There is no clear dividing line between biblical repentance and Christ-exalting civic engagement.
By repentance I mean turning from unbelief and sin, and trusting in Jesus as Savior, Lord, and supreme Treasure of your life.
By civic engagement I mean making efforts in the secular public sphere for the sake of a more just and loving social order in the name of Jesus Christ who is Lord of all things.
But while all Bible-believing people agree that God has issued a global call to every person in the name of Jesus to repent, it is not as clear what this means for Christ-exalting civic engagement.
Paul’s sermon in Athens ended like this:
The times of ignorance God overlooked, but now he commands all people everywhere to repent, because he has fixed a day on which he will judge the world in righteousness by a man whom he has appointed; and of this he has given assurance to all by raising him from the dead. (Acts 17:30-31).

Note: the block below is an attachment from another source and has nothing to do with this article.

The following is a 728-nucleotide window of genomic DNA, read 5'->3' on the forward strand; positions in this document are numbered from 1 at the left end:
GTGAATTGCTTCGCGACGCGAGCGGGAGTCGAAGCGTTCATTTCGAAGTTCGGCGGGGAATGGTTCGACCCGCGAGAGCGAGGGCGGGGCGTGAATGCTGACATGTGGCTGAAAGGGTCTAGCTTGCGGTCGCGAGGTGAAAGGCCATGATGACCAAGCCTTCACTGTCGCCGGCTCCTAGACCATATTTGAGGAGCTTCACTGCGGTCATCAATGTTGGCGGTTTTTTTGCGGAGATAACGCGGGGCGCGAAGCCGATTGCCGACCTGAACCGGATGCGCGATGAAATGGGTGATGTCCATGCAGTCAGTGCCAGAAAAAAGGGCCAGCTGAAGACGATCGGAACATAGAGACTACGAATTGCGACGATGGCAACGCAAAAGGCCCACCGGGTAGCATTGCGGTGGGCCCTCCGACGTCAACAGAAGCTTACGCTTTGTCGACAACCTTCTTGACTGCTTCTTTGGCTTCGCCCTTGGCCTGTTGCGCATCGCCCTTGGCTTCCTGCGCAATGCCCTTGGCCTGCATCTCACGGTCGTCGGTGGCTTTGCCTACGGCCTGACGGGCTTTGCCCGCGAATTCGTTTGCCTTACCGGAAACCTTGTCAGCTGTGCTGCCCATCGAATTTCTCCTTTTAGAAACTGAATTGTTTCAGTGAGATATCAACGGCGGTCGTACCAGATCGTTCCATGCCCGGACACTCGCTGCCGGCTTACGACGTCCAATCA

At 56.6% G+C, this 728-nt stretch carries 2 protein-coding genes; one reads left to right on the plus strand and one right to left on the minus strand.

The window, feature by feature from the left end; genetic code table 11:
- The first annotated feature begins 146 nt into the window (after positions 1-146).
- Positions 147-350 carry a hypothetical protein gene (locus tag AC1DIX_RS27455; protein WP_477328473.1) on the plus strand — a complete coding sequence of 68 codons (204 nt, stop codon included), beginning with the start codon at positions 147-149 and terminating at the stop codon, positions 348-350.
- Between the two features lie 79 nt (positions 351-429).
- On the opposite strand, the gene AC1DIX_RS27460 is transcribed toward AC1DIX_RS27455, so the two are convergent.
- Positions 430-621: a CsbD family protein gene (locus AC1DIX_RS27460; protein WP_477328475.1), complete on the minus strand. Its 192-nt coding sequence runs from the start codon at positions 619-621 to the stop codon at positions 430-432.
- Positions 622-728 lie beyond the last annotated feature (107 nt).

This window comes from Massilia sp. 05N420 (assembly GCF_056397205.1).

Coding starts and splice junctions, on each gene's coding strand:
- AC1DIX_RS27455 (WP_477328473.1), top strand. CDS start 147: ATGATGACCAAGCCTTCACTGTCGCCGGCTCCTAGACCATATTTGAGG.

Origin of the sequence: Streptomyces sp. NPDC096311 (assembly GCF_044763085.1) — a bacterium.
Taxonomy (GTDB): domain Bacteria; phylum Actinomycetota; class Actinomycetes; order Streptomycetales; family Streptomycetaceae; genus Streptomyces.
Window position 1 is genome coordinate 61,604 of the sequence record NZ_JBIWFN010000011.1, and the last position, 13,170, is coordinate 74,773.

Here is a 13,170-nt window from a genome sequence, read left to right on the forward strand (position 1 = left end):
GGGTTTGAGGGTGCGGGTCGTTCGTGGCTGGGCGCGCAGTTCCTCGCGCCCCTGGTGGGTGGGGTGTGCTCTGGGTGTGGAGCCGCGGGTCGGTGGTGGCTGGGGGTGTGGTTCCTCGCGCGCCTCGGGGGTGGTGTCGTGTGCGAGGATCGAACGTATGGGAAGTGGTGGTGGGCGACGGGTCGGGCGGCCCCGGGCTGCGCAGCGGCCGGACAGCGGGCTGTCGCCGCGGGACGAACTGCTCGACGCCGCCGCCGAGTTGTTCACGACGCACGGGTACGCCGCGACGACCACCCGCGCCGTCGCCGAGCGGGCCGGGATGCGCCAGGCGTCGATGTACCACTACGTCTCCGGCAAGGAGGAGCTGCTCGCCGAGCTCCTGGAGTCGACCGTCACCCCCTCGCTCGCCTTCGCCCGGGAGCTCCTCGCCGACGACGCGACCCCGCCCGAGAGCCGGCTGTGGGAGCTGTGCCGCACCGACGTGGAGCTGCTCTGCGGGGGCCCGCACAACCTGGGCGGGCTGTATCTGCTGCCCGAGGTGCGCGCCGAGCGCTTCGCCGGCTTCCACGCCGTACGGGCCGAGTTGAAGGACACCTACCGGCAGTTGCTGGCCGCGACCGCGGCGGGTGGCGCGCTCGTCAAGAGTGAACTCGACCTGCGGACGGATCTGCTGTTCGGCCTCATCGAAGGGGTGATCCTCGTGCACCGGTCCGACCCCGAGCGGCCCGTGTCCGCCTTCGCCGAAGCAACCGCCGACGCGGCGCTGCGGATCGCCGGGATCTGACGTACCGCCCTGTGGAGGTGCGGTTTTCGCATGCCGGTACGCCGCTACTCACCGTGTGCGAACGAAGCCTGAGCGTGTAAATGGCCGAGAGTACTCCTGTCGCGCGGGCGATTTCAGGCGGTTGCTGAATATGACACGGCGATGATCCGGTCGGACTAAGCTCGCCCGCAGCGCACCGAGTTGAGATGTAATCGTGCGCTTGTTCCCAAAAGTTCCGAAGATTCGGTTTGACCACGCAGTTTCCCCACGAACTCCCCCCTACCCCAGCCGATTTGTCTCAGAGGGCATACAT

So this is clear: The representatives of Christ on earth should tell everyone, as effectively as we can, that they will be judged by God through Jesus Christ, and that they should repent and receive his offer of amnesty (the Gospel) before it is too late.
But once the repentance train is moving, there is no line that says, stop here and don’t do repentance in public.
Repentance involves turning away from sin and doing what’s right. “Bear fruits in keeping with repentance” (Luke 3:8).
What kind of fruit? Fruit like this (Luke 3:11-14):
- Whoever has two tunics is to share with him who has none, and whoever has food is to do likewise.
- Collect no more than you are authorized to do.
- Do not extort money from anyone by threats or by false accusation, and be content with your wages.
We are not all called to engage in the same way. But it seems clear to me that the universal call to repentance is a universal call to Christ-exalting civic engagement.